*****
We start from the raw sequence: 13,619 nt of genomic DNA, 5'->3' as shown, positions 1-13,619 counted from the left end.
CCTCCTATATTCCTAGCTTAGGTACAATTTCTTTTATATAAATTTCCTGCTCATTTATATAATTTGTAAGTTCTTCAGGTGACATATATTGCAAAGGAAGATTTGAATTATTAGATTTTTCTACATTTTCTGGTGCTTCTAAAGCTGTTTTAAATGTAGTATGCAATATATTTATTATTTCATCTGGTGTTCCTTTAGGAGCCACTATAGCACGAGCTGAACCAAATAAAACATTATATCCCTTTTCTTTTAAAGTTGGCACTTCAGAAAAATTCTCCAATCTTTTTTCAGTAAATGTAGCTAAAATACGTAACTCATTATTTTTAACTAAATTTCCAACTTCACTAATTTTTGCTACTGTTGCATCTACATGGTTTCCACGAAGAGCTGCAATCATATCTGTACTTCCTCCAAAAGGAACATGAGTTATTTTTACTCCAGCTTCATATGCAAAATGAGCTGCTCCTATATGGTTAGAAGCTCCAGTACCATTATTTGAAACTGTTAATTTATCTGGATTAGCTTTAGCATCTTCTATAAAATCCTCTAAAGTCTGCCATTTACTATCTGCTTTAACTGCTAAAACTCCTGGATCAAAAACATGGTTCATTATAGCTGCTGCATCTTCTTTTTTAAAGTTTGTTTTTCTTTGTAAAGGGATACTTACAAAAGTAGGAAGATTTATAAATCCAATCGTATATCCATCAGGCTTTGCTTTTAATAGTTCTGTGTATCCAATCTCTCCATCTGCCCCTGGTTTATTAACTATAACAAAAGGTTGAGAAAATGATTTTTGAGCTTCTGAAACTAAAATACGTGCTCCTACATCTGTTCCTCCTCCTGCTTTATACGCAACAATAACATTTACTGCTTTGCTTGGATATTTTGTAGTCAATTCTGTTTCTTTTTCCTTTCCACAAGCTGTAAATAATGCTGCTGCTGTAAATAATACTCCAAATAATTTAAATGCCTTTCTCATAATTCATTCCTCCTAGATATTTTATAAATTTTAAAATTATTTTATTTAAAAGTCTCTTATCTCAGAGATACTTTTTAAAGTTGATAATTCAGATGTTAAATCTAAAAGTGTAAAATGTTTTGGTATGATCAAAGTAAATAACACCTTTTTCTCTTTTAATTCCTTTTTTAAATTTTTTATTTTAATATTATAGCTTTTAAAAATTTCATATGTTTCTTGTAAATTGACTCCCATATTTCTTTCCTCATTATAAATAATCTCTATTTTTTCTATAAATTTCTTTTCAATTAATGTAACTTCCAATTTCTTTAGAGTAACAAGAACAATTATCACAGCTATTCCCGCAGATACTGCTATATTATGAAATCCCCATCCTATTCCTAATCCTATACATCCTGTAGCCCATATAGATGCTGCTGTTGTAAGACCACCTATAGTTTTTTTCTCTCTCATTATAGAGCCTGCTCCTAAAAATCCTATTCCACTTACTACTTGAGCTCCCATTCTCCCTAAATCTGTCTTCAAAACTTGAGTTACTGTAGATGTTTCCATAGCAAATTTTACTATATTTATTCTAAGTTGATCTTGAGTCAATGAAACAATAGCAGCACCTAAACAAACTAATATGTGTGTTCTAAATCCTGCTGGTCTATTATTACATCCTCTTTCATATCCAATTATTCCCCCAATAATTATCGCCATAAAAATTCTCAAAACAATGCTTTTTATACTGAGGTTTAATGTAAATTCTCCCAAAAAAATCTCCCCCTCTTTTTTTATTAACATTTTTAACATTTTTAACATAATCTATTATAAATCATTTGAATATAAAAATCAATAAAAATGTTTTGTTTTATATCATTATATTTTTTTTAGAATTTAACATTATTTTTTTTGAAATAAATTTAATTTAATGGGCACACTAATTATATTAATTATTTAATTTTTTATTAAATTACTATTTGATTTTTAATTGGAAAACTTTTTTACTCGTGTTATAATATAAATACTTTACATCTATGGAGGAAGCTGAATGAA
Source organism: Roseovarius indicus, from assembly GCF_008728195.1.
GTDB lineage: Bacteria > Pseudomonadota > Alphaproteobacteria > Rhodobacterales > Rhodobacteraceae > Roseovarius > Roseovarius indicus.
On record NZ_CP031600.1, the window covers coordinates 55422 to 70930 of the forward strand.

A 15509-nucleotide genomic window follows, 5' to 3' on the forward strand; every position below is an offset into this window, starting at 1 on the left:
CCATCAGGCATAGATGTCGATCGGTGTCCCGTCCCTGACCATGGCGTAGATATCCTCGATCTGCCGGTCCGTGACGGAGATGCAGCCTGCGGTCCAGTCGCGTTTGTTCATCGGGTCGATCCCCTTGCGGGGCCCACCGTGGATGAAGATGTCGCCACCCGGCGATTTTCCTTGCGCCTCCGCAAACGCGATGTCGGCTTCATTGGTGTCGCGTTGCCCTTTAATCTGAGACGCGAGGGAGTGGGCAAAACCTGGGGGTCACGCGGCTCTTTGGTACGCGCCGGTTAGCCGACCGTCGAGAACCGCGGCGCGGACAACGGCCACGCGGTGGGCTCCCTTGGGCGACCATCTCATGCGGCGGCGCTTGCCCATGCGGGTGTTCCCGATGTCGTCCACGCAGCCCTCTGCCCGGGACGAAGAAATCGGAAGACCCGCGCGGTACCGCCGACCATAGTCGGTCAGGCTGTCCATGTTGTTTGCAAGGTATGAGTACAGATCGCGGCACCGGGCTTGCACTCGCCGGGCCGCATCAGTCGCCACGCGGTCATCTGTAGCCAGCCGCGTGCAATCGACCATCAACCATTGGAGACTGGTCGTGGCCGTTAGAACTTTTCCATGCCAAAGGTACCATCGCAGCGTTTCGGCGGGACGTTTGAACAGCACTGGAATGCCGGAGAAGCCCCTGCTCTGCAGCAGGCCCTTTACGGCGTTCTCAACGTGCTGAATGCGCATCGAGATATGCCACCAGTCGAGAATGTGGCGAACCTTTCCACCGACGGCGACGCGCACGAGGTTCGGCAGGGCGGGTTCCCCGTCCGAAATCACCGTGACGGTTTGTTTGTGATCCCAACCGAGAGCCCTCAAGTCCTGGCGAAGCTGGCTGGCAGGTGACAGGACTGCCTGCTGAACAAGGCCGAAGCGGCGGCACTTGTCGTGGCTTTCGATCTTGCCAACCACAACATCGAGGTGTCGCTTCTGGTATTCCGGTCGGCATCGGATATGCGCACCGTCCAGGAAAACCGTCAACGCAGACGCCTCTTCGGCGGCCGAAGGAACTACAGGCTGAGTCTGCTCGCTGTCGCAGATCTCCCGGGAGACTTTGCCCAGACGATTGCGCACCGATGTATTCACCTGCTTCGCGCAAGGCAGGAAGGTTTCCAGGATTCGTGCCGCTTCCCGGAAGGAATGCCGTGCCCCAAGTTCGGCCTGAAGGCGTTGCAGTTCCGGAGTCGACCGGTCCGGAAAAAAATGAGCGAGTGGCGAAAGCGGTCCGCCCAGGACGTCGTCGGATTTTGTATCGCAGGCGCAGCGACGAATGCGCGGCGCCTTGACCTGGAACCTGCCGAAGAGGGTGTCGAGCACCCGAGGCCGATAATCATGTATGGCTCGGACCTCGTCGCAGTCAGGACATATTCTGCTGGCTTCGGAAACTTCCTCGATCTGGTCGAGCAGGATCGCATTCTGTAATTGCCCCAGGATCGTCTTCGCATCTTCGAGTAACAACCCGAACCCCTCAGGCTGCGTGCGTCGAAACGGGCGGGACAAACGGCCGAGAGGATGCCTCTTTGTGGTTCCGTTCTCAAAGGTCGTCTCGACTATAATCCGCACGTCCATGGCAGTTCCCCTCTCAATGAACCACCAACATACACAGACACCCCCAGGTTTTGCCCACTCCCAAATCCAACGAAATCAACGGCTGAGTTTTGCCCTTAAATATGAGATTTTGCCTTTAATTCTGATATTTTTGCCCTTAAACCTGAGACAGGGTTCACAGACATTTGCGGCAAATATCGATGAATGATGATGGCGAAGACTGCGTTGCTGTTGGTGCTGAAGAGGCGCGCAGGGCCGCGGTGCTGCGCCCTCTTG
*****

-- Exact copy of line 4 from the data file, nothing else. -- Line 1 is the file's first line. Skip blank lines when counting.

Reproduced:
GTDB lineage: Bacteria > Pseudomonadota > Alphaproteobacteria > Rhodobacterales > Rhodobacteraceae > Roseovarius > Roseovarius indicus.